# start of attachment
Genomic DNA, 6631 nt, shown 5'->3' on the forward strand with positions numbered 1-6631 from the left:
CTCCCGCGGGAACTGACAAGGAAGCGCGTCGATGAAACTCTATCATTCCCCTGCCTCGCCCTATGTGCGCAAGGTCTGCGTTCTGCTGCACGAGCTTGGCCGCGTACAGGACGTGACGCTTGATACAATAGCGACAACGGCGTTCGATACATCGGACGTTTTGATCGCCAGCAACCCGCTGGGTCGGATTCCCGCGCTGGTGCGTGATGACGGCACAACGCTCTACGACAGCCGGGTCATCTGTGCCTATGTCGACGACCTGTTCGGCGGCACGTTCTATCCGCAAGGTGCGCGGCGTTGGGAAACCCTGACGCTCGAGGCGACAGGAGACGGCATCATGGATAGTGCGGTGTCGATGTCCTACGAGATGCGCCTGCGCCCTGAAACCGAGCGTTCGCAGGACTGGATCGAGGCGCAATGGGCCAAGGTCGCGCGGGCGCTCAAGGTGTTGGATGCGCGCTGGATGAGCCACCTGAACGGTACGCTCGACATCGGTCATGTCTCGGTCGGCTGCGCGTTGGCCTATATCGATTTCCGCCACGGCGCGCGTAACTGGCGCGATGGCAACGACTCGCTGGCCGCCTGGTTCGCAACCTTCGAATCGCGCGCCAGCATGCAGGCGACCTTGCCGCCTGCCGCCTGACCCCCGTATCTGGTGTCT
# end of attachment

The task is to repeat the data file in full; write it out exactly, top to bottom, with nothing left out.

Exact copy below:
Genomic DNA, 6631 nt, shown 5'->3' on the forward strand with positions numbered 1-6631 from the left:
CTCCCGCGGGAACTGACAAGGAAGCGCGTCGATGAAACTCTATCATTCCCCTGCCTCGCCCTATGTGCGCAAGGTCTGCGTTCTGCTGCACGAGCTTGGCCGCGTACAGGACGTGACGCTTGATACAATAGCGACAACGGCGTTCGATACATCGGACGTTTTGATCGCCAGCAACCCGCTGGGTCGGATTCCCGCGCTGGTGCGTGATGACGGCACAACGCTCTACGACAGCCGGGTCATCTGTGCCTATGTCGACGACCTGTTCGGCGGCACGTTCTATCCGCAAGGTGCGCGGCGTTGGGAAACCCTGACGCTCGAGGCGACAGGAGACGGCATCATGGATAGTGCGGTGTCGATGTCCTACGAGATGCGCCTGCGCCCTGAAACCGAGCGTTCGCAGGACTGGATCGAGGCGCAATGGGCCAAGGTCGCGCGGGCGCTCAAGGTGTTGGATGCGCGCTGGATGAGCCACCTGAACGGTACGCTCGACATCGGTCATGTCTCGGTCGGCTGCGCGTTGGCCTATATCGATTTCCGCCACGGCGCGCGTAACTGGCGCGATGGCAACGACTCGCTGGCCGCCTGGTTCGCAACCTTCGAATCGCGCGCCAGCATGCAGGCGACCTTGCCGCCTGCCGCCTGACCCCCGTATCTGGTGTCT